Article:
Summer is officially here! That means spending more time outside in the water and the sun. Here are some healthy summer tips to stay safe this summer.
Make sure to drink lots of fluids. If you are participating in physical activity and it’s causing you to sweat more, make sure to drink plenty of water. Avoiding sugary or alcoholic drinks in the heat to can lower your chances of dehydration.
Additionally, eating seasonal produce can help with your water intake, since many in-season fresh fruits and vegetables are high in water content.
It’s important and healthy for both your body and mind to stay active during the summer months and enjoy outdoor activities. However, in extreme heat, make sure you are taking breaks and getting in air conditioning. Also, make sure to never leave pets and children inside a hot car.
Signs of heat stress include, but are not limited to:
- Muscle pains
If you are experiencing these signs, move to a cooler area and take a cold shower or bath. Seek medical help if symptoms get worse or last longer than an hour.
Taking safety precautions around water is always important, but they become more critical during thee warmer months when people spend more time around water. Stay safe by swimming in areas supervised by lifeguards, as well as swimming with a buddy and never letting anyone swim alone. Do not leave young children unattended near water and have inexperienced swimmers wear life jackets in and around water. If a child is missing, always check the water first.
If you are boating, always make sure everyone onboard – including experienced swimmers – wears life jackets at all times. Also, ensure that someone off the boat knows where you will be boating. You never know what your outdoor water journeys can bring, so it’s always good practice to let someone back ashore know your route plan as well as how long you plan to be on the water.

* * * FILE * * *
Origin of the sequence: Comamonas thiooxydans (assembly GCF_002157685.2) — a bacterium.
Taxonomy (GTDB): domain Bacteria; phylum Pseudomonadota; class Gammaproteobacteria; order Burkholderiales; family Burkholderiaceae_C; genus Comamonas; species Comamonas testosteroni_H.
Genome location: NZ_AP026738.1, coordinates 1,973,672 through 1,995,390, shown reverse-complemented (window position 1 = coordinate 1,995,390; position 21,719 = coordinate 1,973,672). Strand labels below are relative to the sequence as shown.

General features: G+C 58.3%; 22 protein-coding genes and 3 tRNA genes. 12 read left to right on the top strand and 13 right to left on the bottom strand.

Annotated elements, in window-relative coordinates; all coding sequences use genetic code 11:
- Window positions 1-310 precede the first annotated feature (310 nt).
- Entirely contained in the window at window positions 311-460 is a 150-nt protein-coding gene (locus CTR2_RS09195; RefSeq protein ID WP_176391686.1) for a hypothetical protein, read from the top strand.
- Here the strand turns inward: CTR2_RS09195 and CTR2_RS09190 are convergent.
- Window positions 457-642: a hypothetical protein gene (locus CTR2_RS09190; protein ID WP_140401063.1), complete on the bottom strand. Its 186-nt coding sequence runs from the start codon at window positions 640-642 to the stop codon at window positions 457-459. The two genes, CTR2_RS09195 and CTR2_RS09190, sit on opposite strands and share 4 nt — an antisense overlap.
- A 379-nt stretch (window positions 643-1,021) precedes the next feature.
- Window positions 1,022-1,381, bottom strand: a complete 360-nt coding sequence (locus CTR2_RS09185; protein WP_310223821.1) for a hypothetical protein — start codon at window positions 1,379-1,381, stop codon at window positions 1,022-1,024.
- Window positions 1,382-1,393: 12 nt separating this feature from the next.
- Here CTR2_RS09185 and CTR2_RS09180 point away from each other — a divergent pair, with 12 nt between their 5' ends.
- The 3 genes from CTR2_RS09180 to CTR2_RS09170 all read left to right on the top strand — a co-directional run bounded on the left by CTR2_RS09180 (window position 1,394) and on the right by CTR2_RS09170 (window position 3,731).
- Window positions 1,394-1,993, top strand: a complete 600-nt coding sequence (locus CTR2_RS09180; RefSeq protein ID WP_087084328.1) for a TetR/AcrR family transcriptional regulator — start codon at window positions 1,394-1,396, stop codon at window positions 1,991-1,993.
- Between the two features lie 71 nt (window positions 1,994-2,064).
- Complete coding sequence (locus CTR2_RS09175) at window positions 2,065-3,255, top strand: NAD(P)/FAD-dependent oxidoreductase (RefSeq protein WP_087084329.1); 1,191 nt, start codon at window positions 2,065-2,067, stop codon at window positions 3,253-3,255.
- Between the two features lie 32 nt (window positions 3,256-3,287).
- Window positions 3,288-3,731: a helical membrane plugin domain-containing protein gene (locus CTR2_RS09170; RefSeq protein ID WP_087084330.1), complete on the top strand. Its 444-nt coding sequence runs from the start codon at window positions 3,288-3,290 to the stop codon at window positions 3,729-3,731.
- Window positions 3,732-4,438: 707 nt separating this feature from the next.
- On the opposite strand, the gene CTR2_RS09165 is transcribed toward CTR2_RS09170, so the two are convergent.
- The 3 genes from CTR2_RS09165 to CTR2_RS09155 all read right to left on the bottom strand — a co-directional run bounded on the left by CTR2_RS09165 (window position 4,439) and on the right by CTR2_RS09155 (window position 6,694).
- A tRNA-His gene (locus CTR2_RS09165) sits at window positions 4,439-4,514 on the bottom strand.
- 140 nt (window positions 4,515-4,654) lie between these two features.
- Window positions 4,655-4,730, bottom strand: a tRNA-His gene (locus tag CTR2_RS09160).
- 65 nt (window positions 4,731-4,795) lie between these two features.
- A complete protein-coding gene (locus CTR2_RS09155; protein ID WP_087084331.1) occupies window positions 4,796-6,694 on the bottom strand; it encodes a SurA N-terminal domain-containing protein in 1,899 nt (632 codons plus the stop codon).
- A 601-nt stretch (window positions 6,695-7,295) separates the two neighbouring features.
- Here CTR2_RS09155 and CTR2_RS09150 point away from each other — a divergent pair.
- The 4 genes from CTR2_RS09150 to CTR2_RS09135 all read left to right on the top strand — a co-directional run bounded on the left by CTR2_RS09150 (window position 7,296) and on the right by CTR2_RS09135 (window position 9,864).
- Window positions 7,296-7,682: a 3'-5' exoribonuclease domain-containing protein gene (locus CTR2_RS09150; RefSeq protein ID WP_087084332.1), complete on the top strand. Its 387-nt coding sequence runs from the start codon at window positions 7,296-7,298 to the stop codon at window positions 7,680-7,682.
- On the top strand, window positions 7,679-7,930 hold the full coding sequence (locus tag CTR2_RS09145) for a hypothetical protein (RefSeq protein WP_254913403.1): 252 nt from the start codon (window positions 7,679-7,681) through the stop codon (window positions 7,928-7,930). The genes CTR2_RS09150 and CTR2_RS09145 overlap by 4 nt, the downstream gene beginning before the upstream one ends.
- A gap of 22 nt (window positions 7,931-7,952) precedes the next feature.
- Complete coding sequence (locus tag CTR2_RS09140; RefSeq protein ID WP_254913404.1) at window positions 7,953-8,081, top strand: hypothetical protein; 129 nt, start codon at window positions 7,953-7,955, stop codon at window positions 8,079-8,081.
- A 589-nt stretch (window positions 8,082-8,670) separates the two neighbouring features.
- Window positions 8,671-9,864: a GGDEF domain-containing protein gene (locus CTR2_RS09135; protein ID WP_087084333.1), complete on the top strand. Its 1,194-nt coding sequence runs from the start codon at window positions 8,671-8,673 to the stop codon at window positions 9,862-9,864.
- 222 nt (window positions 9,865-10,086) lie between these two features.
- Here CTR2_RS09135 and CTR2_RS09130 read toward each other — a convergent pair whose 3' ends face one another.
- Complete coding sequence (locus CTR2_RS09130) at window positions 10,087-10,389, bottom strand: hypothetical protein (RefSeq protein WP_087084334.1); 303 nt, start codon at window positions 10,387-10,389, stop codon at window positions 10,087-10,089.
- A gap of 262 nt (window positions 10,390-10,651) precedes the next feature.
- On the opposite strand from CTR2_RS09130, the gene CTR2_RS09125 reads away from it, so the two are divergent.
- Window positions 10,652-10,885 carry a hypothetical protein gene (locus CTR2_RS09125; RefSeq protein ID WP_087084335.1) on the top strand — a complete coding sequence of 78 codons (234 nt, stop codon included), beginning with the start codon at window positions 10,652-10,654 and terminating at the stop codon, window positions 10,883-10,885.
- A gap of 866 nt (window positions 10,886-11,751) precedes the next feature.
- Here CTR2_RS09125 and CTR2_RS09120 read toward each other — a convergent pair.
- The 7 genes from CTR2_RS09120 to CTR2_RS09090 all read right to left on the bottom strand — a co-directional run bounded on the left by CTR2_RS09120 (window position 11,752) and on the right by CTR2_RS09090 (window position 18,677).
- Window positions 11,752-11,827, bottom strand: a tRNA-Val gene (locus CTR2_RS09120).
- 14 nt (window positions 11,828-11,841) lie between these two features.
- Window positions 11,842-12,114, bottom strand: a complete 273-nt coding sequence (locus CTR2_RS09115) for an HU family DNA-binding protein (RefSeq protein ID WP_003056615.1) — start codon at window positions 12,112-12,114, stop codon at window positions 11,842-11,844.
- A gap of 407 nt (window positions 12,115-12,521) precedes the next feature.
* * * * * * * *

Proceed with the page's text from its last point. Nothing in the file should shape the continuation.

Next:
You’ll also want to make sure any communication devices like phones, emergency locator beacons or walkie-talkies are charged, have a signal and work properly.
Protect your skin
Apply broad-spectrum sunscreen before going outside with at least SPF 30 or higher. You can also minimize sun exposure by wearing loose-layered clothing that covers the skin and a wide-brimmed hat. Wearing sunscreen can help prevent skin cancer.
Use insect repellent containing DEET and wear long sleeves and long pants to prevent mosquito bites and ticks, which can cause illnesses like West Nile virus and Lyme disease.
When wearing both sunscreen and insect repellent, apply the sunscreen first and the repellent after. Reapply sunscreen every couple of hours or sooner if you are in the water or sweating.
Watch your food
Summer is also a time when food poisonings peak due to hotter temperatures causing food-borne germs to thrive. To help prevent food poisoning, follow these four simple steps: clean, separate, cook and chill.
Along with summer also comes grilling season. Make sure to keep your grill at least 10 feet from your house and clean your grill regularly. Do not allow small children around the grill or leave it unattended. Also, be sure to check for gas leaks and keep a fire extinguisher nearby in case of emergencies.
Summer and pets
Summer’s heat can be dangerous for your family pets. Taking extra care will help ensure your pet stays safe this summer. Don’t leave your pet in a hot vehicle, even for a few minutes. The car’s inside temperature can quickly reach 120 degrees even with the windows cracked open.
Animals can also suffer heat stroke, a common problem for pets in warmer weather. Dogs with short noses or snouts, like the boxer or bulldog, are especially prone to heat stroke, along with overweight pets, those with extremely thick fur coats or any pet with upper respiratory problems such as laryngeal paralysis or collapsing trachea.
Bring your pet to the veterinarian as soon as possible, as heat stroke can lead to severe organ dysfunction and damage.
When to see a provider
You can follow all the healthy summer tips and tricks, but sometimes accidents happen or things go awry. If you’re feeling unwell or end up with a minor injury, schedule an appointment with your primary care provider or visit an urgent care location. However, if you experience a serious or life-threatening medical issue or emergency, call 911.